In 2009, my laboratory discovered the enzymatic activities of the three mammalian TET (Ten-Eleven-Translo- cation) proteins, TET1, TET2 and TET3. Since then, work from our own and other groups has implicated TET proteins in regulating gene expression, cell lineage specification, embryonic development, neuronal function and cancer. TET proteins are dioxygenases that oxidize 5-methylcytosine (5mc) to 5-hydroxymethylcytosine (5hmC) and further oxidized methylcytosines (oxi-mC). They have two biochemical functions: to generate oxi- mC and to facilitate DNA demethylation. However, the mechanisms by which TET proteins exert their diverse biological effects are much less understood. TET2 mutations are frequently observed in myeloid malignancies, but many other cancers are documented to have low 5hmC levels, implying profound loss of TET function even in the absence of TET coding region muta- tions. Because TET loss-of-function is associated with increased DNA methylation, the tumor suppressive role of TET proteins has been assumed to involve their ability to maintain DNA in a demethylated state. However, in powerful, inducible mouse models developed in our laboratory, we have shown that acute deletion of both Tet2 and Tet3 rapidly induces an aggressive, transmissible myeloid leukemia within 4 weeks and with 100% penetrance. Using this system, we have found that while the average level of DNA methylation increases across expressed genes in early hematopoietic stem/precursor cells as expected, there is little or no correla- tion of increased or decreased DNA methylation with up- or down-regulation of gene expression or with onco- genesis. Instead, we observe a strong correlation of oncogenic transformation with increased phospho-H2AX and impaired DNA damage repair. Here we propose to extend these studies to address the mechanisms involved. In this project we will use mouse models as well as in vitro systems to analyze the mechanisms of oncogenesis induced by TET loss-of-function. We will examine the role of TET catalytic activity, and compare the conse- quences of loss-of-function of TET proteins versus DNA methyltransferases (DNMTs). We will examine the kinetic relation between loss of oxi-mC in expanding cells and the development of replication stress, genome instability and chromosomal aberrations. As feasible, we will perform RNAi/CRISPR screens to identify important players that regulate cell expansion induced by TET loss-of-function. We will extend our findings to human cancers with high and low 5hmC. Our studies have the potential to change current paradigms and suggest new therapeutic approaches, by defining the mechanisms by which TET function is linked to genome stability.

Public Health Relevance

In addition to the four major bases in the DNA alphabet ? A, C, G and T ? there is also a ?fifth? base known as 5-methylcytosine that has a disproportionately crucial role. This base is produced by attaching a methyl group to the ?5? position of the major base C (cytosine). We recently identified a new class of proteins known as TET proteins that convert 5-methyl-cytosine to 5- hydroxymethylcytosine and other oxidized methylcytosines. Deficiencies of cytosine methylation and TET protein function are associated with developmental abnormalities, genetic diseases and cancer. In particular, we have shown that profound loss of TET function is strongly linked to cancer, both in humans and in mouse model systems. In this proposal we will investigate the mechanisms involved.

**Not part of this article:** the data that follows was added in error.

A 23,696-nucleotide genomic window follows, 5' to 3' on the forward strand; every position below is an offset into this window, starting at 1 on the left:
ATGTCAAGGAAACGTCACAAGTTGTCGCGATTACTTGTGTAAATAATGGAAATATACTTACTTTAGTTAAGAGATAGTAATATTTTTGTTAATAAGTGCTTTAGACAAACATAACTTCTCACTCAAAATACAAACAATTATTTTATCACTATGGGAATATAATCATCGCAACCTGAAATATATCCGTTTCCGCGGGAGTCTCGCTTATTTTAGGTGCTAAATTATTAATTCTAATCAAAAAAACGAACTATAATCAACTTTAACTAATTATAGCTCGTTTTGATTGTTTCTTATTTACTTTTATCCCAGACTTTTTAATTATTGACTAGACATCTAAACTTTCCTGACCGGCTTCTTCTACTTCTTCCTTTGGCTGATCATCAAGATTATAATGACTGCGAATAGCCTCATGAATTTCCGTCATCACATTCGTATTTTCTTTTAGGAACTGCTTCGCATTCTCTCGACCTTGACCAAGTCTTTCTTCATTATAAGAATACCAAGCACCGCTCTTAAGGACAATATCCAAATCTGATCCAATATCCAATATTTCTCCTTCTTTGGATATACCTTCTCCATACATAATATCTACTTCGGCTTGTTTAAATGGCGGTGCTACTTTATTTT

Agency
National Institute of Health (NIH)
Institute
National Cancer Institute (NCI)
Type
Unknown (R35)
Project #
1R35CA210043-01
Application #
9186697
Study Section
Special Emphasis Panel (ZCA1-GRB-I (M2))
Program Officer
Okano, Paul
Project Start
2016-09-01
Project End
2023-08-31
Budget Start
2016-09-01
Budget End
2017-08-31
Support Year
1
Fiscal Year
2016
Total Cost
$864,061
Indirect Cost
$384,027
Name
La Jolla Institute
Department
Type
DUNS #
603880287
City
La Jolla
State
CA
Country
United States
Zip Code
92037
Tsagaratou, Ageliki; González-Avalos, Edahí; Rautio, Sini et al. (2017) TET proteins regulate the lineage specification and TCR-mediated expansion of iNKT cells. Nat Immunol 18:45-53
Tsagaratou, Ageliki; Lio, Chan-Wang J; Yue, Xiaojing et al. (2017) TET Methylcytosine Oxidases in T Cell and B Cell Development and Function. Front Immunol 8:220
Khoueiry, Rita; Sohni, Abhishek; Thienpont, Bernard et al. (2017) Lineage-specific functions of TET1 in the postimplantation mouse embryo. Nat Genet 49:1061-1072
Scott-Browne, James P; Lio, Chan-Wang J; Rao, Anjana (2017) TET proteins in natural and induced differentiation. Curr Opin Genet Dev 46:202-208
Lio, Chan-Wang; Zhang, Jiayuan; González-Avalos, Edahí et al. (2016) Tet2 and Tet3 cooperate with B-lineage transcription factors to regulate DNA modification and chromatin accessibility. Elife 5:
Zhang, Xiaotian; Su, Jianzhong; Jeong, Mira et al. (2016) DNMT3A and TET2 compete and cooperate to repress lineage-specific transcription factors in hematopoietic stem cells. Nat Genet 48:1014-23